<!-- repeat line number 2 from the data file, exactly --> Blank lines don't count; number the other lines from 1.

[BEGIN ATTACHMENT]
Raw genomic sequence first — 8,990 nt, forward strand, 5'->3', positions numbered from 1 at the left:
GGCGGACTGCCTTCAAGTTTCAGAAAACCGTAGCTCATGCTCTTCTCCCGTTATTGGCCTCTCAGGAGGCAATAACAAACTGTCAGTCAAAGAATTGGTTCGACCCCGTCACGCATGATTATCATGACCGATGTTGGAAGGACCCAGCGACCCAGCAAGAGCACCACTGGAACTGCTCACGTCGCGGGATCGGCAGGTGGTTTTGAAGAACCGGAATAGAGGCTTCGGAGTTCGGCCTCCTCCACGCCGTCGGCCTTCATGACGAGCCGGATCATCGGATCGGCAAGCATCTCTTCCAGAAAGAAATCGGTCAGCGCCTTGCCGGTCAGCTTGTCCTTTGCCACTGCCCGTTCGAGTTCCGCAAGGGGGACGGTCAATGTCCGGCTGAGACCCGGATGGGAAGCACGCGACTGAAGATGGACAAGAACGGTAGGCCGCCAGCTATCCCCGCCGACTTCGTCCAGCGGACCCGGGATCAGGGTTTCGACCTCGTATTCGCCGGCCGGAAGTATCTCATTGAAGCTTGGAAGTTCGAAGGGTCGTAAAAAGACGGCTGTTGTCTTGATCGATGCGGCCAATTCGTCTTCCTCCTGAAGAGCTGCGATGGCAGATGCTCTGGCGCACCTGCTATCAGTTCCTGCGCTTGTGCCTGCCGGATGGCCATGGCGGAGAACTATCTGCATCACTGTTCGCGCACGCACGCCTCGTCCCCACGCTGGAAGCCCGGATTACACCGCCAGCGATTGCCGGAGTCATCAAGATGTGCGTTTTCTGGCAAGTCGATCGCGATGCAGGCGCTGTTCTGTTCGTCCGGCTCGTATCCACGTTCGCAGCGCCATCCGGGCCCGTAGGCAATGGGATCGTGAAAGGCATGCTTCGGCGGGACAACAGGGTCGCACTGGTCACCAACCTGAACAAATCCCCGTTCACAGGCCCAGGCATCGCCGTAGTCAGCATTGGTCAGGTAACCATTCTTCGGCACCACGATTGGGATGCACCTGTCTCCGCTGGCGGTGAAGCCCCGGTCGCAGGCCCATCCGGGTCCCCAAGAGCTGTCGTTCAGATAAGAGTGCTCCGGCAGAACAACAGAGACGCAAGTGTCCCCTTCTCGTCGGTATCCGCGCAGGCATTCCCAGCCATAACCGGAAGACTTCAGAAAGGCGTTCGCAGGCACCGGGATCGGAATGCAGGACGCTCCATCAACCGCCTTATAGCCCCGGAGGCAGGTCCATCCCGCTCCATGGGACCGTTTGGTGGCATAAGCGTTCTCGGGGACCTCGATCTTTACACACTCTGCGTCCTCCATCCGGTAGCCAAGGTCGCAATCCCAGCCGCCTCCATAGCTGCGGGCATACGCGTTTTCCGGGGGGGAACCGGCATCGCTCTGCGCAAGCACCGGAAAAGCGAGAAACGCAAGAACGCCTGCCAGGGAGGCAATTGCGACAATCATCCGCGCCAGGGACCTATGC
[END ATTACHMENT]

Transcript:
GGCGGACTGCCTTCAAGTTTCAGAAAACCGTAGCTCATGCTCTTCTCCCGTTATTGGCCTCTCAGGAGGCAATAACAAACTGTCAGTCAAAGAATTGGTTCGACCCCGTCACGCATGATTATCATGACCGATGTTGGAAGGACCCAGCGACCCAGCAAGAGCACCACTGGAACTGCTCACGTCGCGGGATCGGCAGGTGGTTTTGAAGAACCGGAATAGAGGCTTCGGAGTTCGGCCTCCTCCACGCCGTCGGCCTTCATGACGAGCCGGATCATCGGATCGGCAAGCATCTCTTCCAGAAAGAAATCGGTCAGCGCCTTGCCGGTCAGCTTGTCCTTTGCCACTGCCCGTTCGAGTTCCGCAAGGGGGACGGTCAATGTCCGGCTGAGACCCGGATGGGAAGCACGCGACTGAAGATGGACAAGAACGGTAGGCCGCCAGCTATCCCCGCCGACTTCGTCCAGCGGACCCGGGATCAGGGTTTCGACCTCGTATTCGCCGGCCGGAAGTATCTCATTGAAGCTTGGAAGTTCGAAGGGTCGTAAAAAGACGGCTGTTGTCTTGATCGATGCGGCCAATTCGTCTTCCTCCTGAAGAGCTGCGATGGCAGATGCTCTGGCGCACCTGCTATCAGTTCCTGCGCTTGTGCCTGCCGGATGGCCATGGCGGAGAACTATCTGCATCACTGTTCGCGCACGCACGCCTCGTCCCCACGCTGGAAGCCCGGATTACACCGCCAGCGATTGCCGGAGTCATCAAGATGTGCGTTTTCTGGCAAGTCGATCGCGATGCAGGCGCTGTTCTGTTCGTCCGGCTCGTATCCACGTTCGCAGCGCCATCCGGGCCCGTAGGCAATGGGATCGTGAAAGGCATGCTTCGGCGGGACAACAGGGTCGCACTGGTCACCAACCTGAACAAATCCCCGTTCACAGGCCCAGGCATCGCCGTAGTCAGCATTGGTCAGGTAACCATTCTTCGGCACCACGATTGGGATGCACCTGTCTCCGCTGGCGGTGAAGCCCCGGTCGCAGGCCCATCCGGGTCCCCAAGAGCTGTCGTTCAGATAAGAGTGCTCCGGCAGAACAACAGAGACGCAAGTGTCCCCTTCTCGTCGGTATCCGCGCAGGCATTCCCAGCCATAACCGGAAGACTTCAGAAAGGCGTTCGCAGGCACCGGGATCGGAATGCAGGACGCTCCATCAACCGCCTTATAGCCCCGGAGGCAGGTCCATCCCGCTCCATGGGACCGTTTGGTGGCATAAGCGTTCTCGGGGACCTCGATCTTTACACACTCTGCGTCCTCCATCCGGTAGCCAAGGTCGCAATCCCAGCCGCCTCCATAGCTGCGGGCATACGCGTTTTCCGGGGGGGAACCGGCATCGCTCTGCGCAAGCACCGGAAAAGCGAGAAACGCAAGAACGCCTGCCAGGGAGGCAATTGCGACAATCATCCGCGCCAGGGACCTATGC